A federal judge has ruled in favor of a public university that removed a Christian student from its graduate program in school counseling over her belief that homosexuality is morally wrong. Monday’s ruling, according to Julea Ward’s attorneys, could result in Christian students across the country being expelled from public university for similar views.
Well it is happening again, this time at Augusta State University, so I think her attorney’s from the Alliance Defense Fund are spot on with this potentially being a growing trend. We also recently saw an Instructor of Catholicism at the University of Illinois get canned because he taught the church’s position on homosexuality.
I expect this garbage to be coming from universities which are now bastions of everything liberal and politically correct, but for a judge to uphold this nonsense is unconstitutional. You know, the First Amendment, which says “Congress shall make no law respecting an establishment of religion, or prohibiting the free exercise thereof…”
Also last time I checked religion is also protected under the Civil Rights Act of 1968, has that changed? This is a state school, I could see the argument made with a private school, but this isn’t the case. She didn’t want to counsel homosexual clients, mainly because they wanted her to endorse homosexual relationships.
Ward’s attorneys claim the university told her she would only be allowed to remain in the program if she went through a “remediation” program so that she could “see the error of her ways” and change her belief system about homosexuality.
Attorneys with the Alliance Defense Fund filed suit against Augusta State University Wednesday on behalf of a counseling student told that her Christian beliefs are unethical and incompatible with the prevailing views of the counseling profession. The student, Jennifer Keeton, has been told to stop sharing her beliefs with others and that she must change her beliefs in order to graduate from the counseling program.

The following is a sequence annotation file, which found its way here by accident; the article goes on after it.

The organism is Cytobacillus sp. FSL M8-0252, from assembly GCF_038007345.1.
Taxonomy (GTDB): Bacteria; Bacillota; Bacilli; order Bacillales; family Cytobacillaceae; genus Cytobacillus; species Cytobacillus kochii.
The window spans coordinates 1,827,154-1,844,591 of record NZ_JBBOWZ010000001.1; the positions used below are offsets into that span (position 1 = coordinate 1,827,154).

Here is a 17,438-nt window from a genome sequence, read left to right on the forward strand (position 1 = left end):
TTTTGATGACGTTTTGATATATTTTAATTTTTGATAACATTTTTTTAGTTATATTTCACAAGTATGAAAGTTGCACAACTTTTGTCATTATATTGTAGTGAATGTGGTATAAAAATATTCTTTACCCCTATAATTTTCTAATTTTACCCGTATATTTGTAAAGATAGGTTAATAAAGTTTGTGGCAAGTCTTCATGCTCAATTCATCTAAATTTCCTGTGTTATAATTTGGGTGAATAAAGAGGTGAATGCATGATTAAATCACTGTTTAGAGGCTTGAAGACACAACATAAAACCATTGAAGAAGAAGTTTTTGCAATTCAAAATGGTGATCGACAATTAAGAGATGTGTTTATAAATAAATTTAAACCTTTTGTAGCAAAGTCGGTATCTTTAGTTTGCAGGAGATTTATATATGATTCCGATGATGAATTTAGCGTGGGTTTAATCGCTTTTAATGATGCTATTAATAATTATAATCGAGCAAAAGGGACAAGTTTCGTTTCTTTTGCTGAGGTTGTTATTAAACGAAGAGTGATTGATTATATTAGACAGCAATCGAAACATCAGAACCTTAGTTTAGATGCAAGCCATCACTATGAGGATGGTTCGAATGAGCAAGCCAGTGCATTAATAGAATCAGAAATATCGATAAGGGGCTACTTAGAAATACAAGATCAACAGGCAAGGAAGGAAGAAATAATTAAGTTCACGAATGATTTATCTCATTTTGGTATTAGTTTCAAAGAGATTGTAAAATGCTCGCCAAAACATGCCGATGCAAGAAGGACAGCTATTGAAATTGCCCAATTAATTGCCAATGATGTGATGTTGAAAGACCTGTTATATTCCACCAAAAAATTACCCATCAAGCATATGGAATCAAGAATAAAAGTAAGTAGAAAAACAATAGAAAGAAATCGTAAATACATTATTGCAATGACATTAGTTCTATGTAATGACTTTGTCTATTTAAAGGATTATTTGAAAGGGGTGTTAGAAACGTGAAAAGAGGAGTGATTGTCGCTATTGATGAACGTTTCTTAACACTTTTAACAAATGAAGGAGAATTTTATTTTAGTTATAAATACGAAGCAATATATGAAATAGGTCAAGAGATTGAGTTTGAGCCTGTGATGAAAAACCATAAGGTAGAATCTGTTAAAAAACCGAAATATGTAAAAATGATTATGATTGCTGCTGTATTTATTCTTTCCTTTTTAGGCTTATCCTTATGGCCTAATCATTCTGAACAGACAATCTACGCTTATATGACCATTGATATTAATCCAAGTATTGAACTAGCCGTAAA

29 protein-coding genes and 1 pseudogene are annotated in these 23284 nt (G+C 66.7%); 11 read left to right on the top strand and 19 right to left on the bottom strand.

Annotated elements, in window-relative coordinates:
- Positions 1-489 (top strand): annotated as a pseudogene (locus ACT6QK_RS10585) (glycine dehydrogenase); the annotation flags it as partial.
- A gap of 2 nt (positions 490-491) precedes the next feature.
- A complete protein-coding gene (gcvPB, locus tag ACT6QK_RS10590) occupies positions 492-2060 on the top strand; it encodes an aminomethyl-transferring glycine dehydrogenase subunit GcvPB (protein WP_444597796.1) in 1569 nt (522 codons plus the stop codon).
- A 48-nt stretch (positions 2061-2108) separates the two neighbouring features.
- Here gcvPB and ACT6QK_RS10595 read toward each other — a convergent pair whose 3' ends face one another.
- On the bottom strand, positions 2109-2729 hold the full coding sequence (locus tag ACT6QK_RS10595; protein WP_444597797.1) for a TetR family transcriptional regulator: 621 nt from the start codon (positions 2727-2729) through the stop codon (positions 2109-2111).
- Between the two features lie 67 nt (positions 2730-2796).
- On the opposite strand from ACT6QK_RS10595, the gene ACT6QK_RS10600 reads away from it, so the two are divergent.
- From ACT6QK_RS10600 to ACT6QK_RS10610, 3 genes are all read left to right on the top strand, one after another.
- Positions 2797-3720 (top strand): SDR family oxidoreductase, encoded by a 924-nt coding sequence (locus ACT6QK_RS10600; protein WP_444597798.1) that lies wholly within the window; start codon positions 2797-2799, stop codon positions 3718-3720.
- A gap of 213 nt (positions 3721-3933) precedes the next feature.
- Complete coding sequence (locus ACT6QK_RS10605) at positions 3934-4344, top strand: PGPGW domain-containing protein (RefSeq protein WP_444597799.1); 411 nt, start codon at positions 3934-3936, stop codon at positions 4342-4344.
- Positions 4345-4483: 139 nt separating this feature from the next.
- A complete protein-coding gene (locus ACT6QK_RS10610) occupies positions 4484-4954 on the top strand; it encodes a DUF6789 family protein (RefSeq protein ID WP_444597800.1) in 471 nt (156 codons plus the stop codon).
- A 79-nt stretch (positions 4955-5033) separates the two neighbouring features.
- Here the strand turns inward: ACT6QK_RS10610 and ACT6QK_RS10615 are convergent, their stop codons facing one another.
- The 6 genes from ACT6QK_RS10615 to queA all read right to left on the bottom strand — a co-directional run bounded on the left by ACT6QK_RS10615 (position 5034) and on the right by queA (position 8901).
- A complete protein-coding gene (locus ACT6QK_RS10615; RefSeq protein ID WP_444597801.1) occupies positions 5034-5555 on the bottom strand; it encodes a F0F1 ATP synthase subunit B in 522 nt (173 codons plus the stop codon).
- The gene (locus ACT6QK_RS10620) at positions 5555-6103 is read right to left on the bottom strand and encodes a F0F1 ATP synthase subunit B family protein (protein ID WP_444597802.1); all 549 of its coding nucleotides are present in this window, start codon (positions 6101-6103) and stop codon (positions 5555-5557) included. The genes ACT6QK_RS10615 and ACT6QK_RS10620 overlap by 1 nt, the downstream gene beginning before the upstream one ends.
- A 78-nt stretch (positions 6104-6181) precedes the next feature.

Not only have these schools prohibited the free exercise of religion, but by telling these students they can stay if they believe differently is establishing a religious doctrine. I’m sure they don’t see it that way, but we all have religious beliefs. Nobody lives in a moral and religious vacuum.
So these students believe homosexuality is immoral, so what? Aren’t there other counselors they could go to? It’s similar to punishing pharmacists who won’t distribute the “morning after pill” because they oppose abortion, or Catholic pharmacists who oppose distributing birth control pills because of what the Catholic Church teaches in the matter. It’s ridiculous because the majority of pharmacists will.
Pharmacists and counseling students should have freedom of conscience and the Bill of Rights, as well as, federal law protects that inalienable right. But this federal judge thinks he can deny that right. Not only is it a Constitutional right which has been further protected in the U.S. Code, but there is judicial precedent protecting students’ constitutional rights. In Tinker v. Des Moines Independent Community Schools case, the Supreme Court ruled that students “don’t shed their constitutional rights at the schoolhouse door.” I suspect that Julea Ward or Jennifer Keeton didn’t think that would be a requirement when the applied to their schools.
I’m sure is not the first of these types of decisions, but they must be resisted. Judge Steenh is a disgrace to his profession, and his decision is unconstitutional. He should resign, he violated his oath. I’m glad that the ADF is appealing this ruling, and I suspect he will be rebuked. I would recommend that the Michigan and Georgia State Legislatures defund these counseling departments. I would also call on Georgia Governor Sonny Perdue and Michigan Governor Jennifer Granholm to intervene as well (not going to hold my breath on Granholm acting).
Freedom of religion is a God-given right that public universities have no business violating.
Update 8/1/10: Tom Gilson on Evangel had a great post last Tuesday – “Freedom of Religion? No, Freedom of Sexuality.”